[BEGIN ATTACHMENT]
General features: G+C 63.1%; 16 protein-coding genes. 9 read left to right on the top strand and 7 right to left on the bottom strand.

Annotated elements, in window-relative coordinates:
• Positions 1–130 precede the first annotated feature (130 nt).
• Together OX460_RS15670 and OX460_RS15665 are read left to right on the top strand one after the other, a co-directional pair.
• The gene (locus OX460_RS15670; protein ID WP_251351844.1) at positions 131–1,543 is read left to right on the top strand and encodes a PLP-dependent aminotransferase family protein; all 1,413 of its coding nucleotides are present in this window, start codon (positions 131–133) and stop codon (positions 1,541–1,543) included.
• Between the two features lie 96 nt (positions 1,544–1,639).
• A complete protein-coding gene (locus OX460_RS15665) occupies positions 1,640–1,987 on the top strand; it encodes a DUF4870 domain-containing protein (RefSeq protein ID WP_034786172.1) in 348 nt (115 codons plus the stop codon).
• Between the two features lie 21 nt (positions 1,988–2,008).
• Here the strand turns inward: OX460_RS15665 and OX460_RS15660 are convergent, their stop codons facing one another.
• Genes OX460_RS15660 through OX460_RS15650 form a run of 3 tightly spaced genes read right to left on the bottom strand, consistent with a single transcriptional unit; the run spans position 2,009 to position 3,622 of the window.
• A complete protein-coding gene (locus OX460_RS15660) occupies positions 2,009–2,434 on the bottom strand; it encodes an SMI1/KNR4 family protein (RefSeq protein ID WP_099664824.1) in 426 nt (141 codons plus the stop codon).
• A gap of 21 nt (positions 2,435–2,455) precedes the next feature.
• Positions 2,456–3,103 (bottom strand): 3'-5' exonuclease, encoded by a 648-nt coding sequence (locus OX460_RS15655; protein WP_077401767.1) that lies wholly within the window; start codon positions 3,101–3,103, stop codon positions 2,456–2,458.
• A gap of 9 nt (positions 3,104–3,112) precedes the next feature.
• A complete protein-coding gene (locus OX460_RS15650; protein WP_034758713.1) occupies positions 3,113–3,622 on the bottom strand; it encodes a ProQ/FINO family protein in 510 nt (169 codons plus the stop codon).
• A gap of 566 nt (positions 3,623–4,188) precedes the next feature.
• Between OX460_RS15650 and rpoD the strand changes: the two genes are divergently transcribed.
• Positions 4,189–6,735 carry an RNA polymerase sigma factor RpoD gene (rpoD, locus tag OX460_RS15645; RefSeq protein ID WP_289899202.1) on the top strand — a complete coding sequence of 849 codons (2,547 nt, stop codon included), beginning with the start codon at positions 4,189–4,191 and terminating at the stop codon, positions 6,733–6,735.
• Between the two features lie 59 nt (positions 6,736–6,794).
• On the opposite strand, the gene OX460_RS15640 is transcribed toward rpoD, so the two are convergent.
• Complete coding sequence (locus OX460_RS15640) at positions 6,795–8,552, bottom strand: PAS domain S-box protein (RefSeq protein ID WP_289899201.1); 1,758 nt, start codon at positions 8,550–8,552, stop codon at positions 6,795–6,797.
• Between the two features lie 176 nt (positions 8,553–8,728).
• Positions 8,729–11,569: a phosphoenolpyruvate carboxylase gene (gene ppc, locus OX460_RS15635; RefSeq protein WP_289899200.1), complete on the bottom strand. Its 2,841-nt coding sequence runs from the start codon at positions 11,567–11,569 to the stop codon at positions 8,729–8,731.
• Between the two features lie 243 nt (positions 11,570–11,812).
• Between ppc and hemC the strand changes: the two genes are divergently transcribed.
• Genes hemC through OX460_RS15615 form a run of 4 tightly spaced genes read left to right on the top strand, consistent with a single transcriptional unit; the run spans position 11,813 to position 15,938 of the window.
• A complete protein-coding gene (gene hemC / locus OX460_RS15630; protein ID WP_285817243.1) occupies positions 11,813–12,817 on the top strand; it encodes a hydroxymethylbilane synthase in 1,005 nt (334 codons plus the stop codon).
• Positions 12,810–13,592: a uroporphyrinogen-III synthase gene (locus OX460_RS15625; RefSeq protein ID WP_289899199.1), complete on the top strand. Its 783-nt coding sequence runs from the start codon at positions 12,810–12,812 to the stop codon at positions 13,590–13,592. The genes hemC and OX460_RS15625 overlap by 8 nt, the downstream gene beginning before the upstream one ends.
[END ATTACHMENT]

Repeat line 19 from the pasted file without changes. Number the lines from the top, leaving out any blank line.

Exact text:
• Between the two features lie 59 nt (positions 6,736–6,794).